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24 Jan

A healthy digestive system is key to maintaining overall health and well-being. Keeping your gut in good order can help promote clearer skin, a positive mental outlook and healthier well-being.

Around 86% of Brits have suffered from a gastrointestinal problem in the past year while GP’s spend 10% of their working life treating patients with digestive disorders.

It is important, therefore, to be aware of the importance of maintaining a healthy digestive system.

The gut – your digestive system – is like a ‘second brain’ and it has a key role to play in human health and well-being.

Nutritionist and microbiome expert Shann Nix Jones highlights some top tips for gut health from eating more blueberries to avoiding indigestion tablets.

Digestive System is Key To Good Health

Digestion and gut health are crucial to optimum overall health. Comprised of trillions of beneficial micro-organisms that co-exist in the body, the microbiome is essentially another organ. It dictates the aging process, digestion, brain function, mood, immune system, and is also vital in protecting the body against serious diseases.

What is digestive health?

Referred to as The Four Horseman of The Gut Apocalypse; excess sugar, stress, antibiotics and environmental toxins are all deadly to the gut and compromise its health.

Sugary diets alter the makeup of bacteria in the gastrointestinal tract (GI), triggering the symptoms of Irritable Bowel Syndrome. While emotional stress actually alters the shape and function of microorganisms in the GI tract. These changes prevent energy from fueling biological processes occurring in the body, instantly impacting the skin, brain, bones, muscles, and hormones.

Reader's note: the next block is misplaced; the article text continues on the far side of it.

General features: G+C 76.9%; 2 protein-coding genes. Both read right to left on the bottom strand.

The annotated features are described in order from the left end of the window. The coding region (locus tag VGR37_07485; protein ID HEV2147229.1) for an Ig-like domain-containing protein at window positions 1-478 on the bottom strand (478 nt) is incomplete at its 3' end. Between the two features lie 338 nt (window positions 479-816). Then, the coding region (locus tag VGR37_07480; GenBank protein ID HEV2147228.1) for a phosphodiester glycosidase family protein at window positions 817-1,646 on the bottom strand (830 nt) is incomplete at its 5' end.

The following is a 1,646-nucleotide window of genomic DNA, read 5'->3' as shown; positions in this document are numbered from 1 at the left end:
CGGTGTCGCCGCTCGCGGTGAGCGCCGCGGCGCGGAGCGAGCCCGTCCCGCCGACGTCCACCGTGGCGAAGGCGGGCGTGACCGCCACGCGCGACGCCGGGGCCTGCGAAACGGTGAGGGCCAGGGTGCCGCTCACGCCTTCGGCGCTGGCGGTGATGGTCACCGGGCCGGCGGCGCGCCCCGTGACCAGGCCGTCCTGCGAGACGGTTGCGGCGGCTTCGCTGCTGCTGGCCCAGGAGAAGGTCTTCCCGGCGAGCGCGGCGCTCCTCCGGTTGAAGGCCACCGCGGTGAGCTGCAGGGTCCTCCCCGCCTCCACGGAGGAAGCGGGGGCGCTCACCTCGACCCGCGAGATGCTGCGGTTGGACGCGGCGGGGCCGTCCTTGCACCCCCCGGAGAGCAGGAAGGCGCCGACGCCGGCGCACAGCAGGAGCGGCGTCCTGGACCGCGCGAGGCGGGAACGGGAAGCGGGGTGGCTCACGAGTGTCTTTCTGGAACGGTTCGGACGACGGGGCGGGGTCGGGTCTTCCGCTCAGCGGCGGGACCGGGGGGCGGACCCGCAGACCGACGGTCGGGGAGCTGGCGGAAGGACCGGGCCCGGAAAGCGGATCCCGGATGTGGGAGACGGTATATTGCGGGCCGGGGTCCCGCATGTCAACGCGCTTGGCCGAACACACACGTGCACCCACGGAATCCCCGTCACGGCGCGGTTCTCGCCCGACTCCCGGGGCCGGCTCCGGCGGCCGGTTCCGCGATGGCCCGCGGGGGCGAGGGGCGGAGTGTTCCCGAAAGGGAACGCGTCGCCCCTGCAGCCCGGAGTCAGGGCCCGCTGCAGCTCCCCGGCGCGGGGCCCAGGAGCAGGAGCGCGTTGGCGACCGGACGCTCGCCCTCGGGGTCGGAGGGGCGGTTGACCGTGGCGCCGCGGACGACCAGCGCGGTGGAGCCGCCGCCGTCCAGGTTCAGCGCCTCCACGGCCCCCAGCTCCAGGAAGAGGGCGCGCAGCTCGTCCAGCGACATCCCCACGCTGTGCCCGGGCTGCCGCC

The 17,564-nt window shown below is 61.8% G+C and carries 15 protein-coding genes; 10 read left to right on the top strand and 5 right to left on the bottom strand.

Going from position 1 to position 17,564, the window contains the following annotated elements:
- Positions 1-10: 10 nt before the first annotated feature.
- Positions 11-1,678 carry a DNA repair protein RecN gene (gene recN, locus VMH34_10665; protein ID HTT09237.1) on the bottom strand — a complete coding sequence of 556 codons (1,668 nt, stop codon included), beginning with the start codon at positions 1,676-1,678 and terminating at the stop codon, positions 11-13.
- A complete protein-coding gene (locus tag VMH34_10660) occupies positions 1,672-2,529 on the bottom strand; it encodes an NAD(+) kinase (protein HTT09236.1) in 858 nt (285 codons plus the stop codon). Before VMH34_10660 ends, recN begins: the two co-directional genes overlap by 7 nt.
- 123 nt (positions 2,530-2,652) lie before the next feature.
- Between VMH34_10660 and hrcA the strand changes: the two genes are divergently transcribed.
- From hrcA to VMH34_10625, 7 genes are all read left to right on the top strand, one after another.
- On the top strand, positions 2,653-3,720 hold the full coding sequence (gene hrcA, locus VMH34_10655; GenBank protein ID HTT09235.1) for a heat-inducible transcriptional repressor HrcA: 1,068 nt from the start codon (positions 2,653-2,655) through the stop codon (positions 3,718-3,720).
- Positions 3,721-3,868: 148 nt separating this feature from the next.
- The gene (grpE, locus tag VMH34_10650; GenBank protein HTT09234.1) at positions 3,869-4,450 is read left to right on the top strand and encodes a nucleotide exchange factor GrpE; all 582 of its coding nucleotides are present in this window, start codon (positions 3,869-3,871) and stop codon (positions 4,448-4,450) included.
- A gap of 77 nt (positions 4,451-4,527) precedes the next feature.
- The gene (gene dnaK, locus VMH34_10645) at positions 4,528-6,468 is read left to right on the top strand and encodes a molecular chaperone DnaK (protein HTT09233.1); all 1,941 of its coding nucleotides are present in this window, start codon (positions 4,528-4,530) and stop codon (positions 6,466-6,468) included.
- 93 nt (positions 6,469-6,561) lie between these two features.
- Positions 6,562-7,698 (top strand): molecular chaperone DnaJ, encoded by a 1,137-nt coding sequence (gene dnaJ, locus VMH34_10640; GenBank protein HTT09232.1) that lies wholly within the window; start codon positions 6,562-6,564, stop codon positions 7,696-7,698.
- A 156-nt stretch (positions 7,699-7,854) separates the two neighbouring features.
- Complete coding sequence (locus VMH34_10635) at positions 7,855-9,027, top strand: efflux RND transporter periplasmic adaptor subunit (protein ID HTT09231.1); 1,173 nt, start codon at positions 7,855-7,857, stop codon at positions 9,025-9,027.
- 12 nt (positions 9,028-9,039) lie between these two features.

How can we improve our digestive health?

“Pure, unflavoured kefir made with goat’s milk and real kefir grains is the fastest and most effective way to improve gut health” says Shann. The probiotic kefir works in several ways, by producing serotonin that triggers cells within the gut lining to release molecules that signal brain function, inducing positive behaviour while also reducing elevated levels of inflammation in the brain and body which relieves symptoms of digestive conditions.

Powdered collagen stirred into a hot drink is another way to nourish the digestive system, healing the lining of the gut and forming connective tissue that seals the protective lining of the GI tract.

Drinking organic herbal teas as a medication instead of taking pills also helps to protect the stomach lining from stomach bleeding. “Try meadowsweet tea instead of paracetamol, it contains salicylic acid- an active painkiller ingredient” suggests Shann.

Avoid anti- acids when suffering from indigestion. “Anti- acids weaken the strength of hydrochloric acid in the stomach- its natural defence mechanism” explains Shann. “This results in chronic gastritis, which, left untreated causes serious conditions such as peptic ulcers and stomach cancer.”

How does digestive health impact your life?

“Poor digestive health and damage to the microbiome can induce many conditions,” cautioned Shann. Many experience acne, antibiotic-associated diarrhoea, asthma, autism, autoimmune diseases, dental cavities, depression and anxiety, diabetes, eczema, gastric ulcers, hardening of the arteries, inflammatory bowel diseases, malnutrition, and obesity. So nourishing and caring for the digestive system by incorporating probiotics into your lifestyle is essential to improving or preventing these conditions.”

Shann rejects the commonly used phrase, ‘you are what you eat’ and insists it’s actually ‘you are what you absorb.’ “Damage to the gut restricts the ability to break down and absorb food- eating a healthy diet is redundant if you have an unhealthy digestive system,” clarifies Shann.

However, you should still aim to eat healthy balanced meals. Foods high in sugar and low in fibre induce a rapid increase in blood sugar that causes a surge of bad bugs in the gut; immune system activity heightens to counteract this, causing conflict between microbial cells and body cells.

Shann recommends incorporating salmon, kale, liver, sweet potatoes, sardines and blueberries into your diet, as these foods “foster cooperation between body cells and microbial cells.”

So pour yourself a large cold glass of fizzing kefir to soothe and improve your health and wellbeing!
Try meadowsweet tea instead of paracetamol, it contains salicylic acid – an active painkiller ingredient
Shann Nix Jones is a certified nutritionist, gut health expert and author of three best-selling books on gut health, including The Kefir Solution: Natural Healing for IBS, Depression and Anxiety.

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